Welcome to TLG’s latest meta snapshot for Legends of Runeterra, a series in which we give you our insight on the finest decks in the higher ranks of the ladder.
Every Monday, we discuss the decks that are part of the week’s meta and rate them on a scale of 1 to 5 stars. We also look at the evolution of said decks’ ratings across weeks and draw conclusions regarding the current state of the game, all of this so you can delve into your own ranked journey with a head start.
Nothing has changed this week, except for an incremental increase in the malaise caused by Azir-Irelia. We have updates for that list, if you choose to embrace the dark side, as well as for one of its counters in Dragons. Othal has also provided a spotlight discussing the state of the EU competitive scene in the run-up to another country-based Masters tournament.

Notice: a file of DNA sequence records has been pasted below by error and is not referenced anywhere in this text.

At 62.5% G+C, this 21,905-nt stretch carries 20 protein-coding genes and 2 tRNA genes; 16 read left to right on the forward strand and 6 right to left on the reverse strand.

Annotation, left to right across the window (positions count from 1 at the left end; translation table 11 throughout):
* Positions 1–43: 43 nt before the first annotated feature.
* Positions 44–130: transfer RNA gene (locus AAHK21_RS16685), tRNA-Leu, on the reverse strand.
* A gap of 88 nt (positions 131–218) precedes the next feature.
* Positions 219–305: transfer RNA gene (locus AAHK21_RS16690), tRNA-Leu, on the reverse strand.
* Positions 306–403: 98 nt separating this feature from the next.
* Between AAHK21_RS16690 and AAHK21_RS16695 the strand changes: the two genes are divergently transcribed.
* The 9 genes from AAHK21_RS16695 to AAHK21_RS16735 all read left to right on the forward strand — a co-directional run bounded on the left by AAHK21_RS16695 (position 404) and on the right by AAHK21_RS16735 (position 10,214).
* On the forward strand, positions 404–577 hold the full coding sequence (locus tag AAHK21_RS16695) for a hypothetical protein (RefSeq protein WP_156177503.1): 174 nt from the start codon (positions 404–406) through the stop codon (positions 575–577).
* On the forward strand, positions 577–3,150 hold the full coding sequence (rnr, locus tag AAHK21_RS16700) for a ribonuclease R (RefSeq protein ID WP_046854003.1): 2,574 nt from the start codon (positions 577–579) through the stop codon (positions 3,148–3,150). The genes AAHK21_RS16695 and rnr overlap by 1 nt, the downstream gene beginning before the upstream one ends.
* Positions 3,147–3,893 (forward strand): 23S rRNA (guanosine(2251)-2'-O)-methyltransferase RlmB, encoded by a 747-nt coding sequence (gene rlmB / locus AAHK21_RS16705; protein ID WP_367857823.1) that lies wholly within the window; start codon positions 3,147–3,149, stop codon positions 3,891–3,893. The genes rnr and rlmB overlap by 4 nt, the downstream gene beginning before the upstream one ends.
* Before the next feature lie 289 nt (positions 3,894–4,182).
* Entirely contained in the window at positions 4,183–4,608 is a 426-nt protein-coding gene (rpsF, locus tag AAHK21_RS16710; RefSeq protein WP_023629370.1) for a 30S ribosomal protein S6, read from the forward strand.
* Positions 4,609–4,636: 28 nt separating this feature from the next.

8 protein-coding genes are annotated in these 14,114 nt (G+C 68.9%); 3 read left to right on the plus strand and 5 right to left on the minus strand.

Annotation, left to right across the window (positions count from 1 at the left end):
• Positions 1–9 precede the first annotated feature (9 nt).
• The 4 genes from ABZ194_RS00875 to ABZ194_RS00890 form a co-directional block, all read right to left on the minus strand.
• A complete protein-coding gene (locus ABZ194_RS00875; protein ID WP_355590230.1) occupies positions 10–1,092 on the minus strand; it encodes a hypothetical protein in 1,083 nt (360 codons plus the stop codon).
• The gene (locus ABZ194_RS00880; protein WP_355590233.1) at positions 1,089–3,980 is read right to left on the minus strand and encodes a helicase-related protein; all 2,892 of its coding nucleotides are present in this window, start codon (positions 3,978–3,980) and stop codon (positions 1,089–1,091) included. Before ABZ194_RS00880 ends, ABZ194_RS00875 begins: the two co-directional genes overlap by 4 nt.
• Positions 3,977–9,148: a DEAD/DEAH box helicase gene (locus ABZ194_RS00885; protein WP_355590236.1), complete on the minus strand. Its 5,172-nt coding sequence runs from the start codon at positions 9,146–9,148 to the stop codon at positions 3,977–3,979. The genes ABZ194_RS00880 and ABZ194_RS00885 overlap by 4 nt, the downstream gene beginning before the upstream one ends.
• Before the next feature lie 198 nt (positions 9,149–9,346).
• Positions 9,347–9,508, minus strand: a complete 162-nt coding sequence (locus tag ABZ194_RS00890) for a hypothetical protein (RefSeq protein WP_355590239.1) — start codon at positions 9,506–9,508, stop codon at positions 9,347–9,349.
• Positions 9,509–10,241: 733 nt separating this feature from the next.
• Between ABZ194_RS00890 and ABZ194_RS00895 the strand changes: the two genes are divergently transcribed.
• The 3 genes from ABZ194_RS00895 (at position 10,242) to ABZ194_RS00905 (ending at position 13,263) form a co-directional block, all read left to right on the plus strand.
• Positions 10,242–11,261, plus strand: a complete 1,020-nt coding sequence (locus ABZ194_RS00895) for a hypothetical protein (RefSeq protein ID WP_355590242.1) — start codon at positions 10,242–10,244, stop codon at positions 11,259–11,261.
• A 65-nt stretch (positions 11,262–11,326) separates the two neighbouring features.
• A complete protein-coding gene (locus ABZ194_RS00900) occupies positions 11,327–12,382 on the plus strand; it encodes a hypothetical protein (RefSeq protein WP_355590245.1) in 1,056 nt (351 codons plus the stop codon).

We hope some good balance changes will reinvigorate the meta along with the mystery event arriving on the 19th May.
If you have any questions, feel free to drop by our Discord. Best of luck on your climb!
Editing: Wusubi, Sebodunum
Writers: Den, Ultraman, Othal
Thresh-Nasus remains one of the best archetypes as of now, despite the nerfs to Atrocity and Blighted Caretaker. The addition of Merciless Hunter helps dealing with threats earlier (e.g. Ezreal) and allows you to make value trades, as her presence usually requires two cards from your opponent to be handled.